One of Berdymukhamedov’s main pledges was to improve Turkmenistan’s shattered education system. While some of the most egregious policies have been reversed—the 10-year education system has been restored, as has the five-year university system—the overall situation remains dismal. While some reports say that the Academy of Science was restored, there is no indication that it is functioning as an independent institution, and the Council on Science and Technology that took over some of the Academy’s functions is still answerable directly to the president. The Rukhnama, Niazov’s propaganda book, while not studied as intensively as under Niazov, remains a central element of the school curriculum and is still the subject of a required exam for entrance into practically any university course of study.
The European Union should urge the Turkmen government to fully realign the Turkmen education system with international standards, which includes academic freedom, and the availability, accessibility, acceptability, and adaptability of primary and secondary education.
Berdymukhamedov is planning constitutional reform to increase the president’s term of office from five to seven years and to turn the legislative body (Mejlis) into a more traditional parliament. While the latter could contribute to increased transparency of government policies, it remains to be seen whether President Berdymukhamedov has the political will to make the amendment. Constitutional reform could be seen as a further step towards de-Niazovization. Nevertheless, it cannot be relied on to solve Turkmenistan’s egregious human rights problems in the absence of strong political will and sustained encouragement from Turkmenistan’s international partners, combined with principled conditionality.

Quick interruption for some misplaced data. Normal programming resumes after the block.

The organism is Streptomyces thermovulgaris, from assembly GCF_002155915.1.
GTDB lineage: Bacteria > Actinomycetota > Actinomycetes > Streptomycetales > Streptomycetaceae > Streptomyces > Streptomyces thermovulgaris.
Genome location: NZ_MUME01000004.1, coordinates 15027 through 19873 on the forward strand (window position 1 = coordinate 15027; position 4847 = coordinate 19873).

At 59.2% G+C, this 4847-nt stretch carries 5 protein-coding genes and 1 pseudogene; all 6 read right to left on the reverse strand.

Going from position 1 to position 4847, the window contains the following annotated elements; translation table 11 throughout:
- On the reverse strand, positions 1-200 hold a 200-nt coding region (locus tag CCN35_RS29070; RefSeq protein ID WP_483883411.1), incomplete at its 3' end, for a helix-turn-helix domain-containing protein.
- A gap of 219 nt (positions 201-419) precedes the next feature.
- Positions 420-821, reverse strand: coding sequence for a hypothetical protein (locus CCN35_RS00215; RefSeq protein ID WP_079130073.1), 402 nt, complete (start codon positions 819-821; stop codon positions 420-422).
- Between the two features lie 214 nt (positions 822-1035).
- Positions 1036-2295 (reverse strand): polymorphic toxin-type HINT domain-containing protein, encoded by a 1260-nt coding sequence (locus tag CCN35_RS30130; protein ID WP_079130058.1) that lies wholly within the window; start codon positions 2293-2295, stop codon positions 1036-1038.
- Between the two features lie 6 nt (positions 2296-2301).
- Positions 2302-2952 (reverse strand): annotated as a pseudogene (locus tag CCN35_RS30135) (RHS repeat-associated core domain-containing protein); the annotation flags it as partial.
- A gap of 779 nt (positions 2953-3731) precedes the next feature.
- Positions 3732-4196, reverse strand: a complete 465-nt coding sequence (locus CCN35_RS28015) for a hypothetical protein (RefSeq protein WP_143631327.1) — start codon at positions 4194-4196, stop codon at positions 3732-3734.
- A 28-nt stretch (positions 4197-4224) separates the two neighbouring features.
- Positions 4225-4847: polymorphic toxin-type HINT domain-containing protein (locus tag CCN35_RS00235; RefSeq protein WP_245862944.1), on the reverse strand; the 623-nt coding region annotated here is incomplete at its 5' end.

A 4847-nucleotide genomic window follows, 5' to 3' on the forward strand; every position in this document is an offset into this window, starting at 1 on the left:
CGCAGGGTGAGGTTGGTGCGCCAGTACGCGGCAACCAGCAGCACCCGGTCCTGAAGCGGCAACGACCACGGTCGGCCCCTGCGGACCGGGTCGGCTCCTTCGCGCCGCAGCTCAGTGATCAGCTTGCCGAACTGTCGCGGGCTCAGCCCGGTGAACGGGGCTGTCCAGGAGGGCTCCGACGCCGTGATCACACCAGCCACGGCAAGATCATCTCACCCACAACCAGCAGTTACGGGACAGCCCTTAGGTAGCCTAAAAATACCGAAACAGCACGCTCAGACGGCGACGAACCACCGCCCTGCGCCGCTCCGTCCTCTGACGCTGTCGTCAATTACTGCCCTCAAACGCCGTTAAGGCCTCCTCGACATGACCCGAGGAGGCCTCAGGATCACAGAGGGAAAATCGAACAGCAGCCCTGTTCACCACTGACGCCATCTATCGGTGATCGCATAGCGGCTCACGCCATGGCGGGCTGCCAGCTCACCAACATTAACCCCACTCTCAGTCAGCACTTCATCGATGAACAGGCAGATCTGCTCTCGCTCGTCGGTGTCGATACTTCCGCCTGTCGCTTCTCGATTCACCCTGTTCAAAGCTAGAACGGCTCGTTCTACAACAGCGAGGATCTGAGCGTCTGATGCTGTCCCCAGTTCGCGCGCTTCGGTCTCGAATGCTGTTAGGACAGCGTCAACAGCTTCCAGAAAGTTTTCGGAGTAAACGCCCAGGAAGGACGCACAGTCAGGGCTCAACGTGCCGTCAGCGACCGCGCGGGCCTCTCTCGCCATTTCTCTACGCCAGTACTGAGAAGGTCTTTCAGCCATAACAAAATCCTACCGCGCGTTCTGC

1 Pal is not accused of stealing the equipment, but of bearing responsibility, as a department chief, for the missing property.
2 For example, in 2007 Ruzimatov was denied permission to travel to Uzbekistan to attend a memorial for his father.
3 An exiled Turkmen telecommunications expert told Human Rights Watch that in 2005, Turkmentelecom planned to open a state-run internet cafes, but was able to do so only in 2007, when state funds to purchase computer equipment was allocated. All content at Turkmentelecom internet cafes is monitored and controlled, and each user is obligated to register his or her name and provide identification. Meanwhile, all content is monitored by the state.